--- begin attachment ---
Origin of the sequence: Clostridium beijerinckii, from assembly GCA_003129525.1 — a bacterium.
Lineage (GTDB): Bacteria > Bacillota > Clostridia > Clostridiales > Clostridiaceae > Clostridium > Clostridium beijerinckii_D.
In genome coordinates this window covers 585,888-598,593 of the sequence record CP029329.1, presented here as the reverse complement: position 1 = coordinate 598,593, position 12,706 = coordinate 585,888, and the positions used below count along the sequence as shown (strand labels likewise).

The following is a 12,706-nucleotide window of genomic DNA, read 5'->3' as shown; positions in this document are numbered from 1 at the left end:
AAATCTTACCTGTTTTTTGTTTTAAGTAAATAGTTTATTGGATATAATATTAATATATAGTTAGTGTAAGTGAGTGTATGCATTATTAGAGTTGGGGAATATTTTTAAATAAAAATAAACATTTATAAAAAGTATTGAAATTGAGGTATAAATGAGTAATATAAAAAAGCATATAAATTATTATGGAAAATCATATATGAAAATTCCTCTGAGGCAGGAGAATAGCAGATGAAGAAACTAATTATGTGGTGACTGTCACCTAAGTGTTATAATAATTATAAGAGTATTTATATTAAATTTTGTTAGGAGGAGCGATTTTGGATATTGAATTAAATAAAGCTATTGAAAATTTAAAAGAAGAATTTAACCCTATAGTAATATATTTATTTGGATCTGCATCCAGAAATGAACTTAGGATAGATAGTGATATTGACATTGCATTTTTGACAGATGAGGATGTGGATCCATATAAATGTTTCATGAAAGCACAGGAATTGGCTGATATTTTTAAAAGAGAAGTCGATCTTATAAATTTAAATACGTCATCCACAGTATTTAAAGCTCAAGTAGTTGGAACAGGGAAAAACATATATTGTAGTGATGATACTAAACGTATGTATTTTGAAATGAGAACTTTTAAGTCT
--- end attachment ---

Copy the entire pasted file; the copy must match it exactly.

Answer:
Origin of the sequence: Clostridium beijerinckii, from assembly GCA_003129525.1 — a bacterium.
Lineage (GTDB): Bacteria > Bacillota > Clostridia > Clostridiales > Clostridiaceae > Clostridium > Clostridium beijerinckii_D.
In genome coordinates this window covers 585,888-598,593 of the sequence record CP029329.1, presented here as the reverse complement: position 1 = coordinate 598,593, position 12,706 = coordinate 585,888, and the positions used below count along the sequence as shown (strand labels likewise).

The following is a 12,706-nucleotide window of genomic DNA, read 5'->3' as shown; positions in this document are numbered from 1 at the left end:
AAATCTTACCTGTTTTTTGTTTTAAGTAAATAGTTTATTGGATATAATATTAATATATAGTTAGTGTAAGTGAGTGTATGCATTATTAGAGTTGGGGAATATTTTTAAATAAAAATAAACATTTATAAAAAGTATTGAAATTGAGGTATAAATGAGTAATATAAAAAAGCATATAAATTATTATGGAAAATCATATATGAAAATTCCTCTGAGGCAGGAGAATAGCAGATGAAGAAACTAATTATGTGGTGACTGTCACCTAAGTGTTATAATAATTATAAGAGTATTTATATTAAATTTTGTTAGGAGGAGCGATTTTGGATATTGAATTAAATAAAGCTATTGAAAATTTAAAAGAAGAATTTAACCCTATAGTAATATATTTATTTGGATCTGCATCCAGAAATGAACTTAGGATAGATAGTGATATTGACATTGCATTTTTGACAGATGAGGATGTGGATCCATATAAATGTTTCATGAAAGCACAGGAATTGGCTGATATTTTTAAAAGAGAAGTCGATCTTATAAATTTAAATACGTCATCCACAGTATTTAAAGCTCAAGTAGTTGGAACAGGGAAAAACATATATTGTAGTGATGATACTAAACGTATGTATTTTGAAATGAGAACTTTTAAGTCT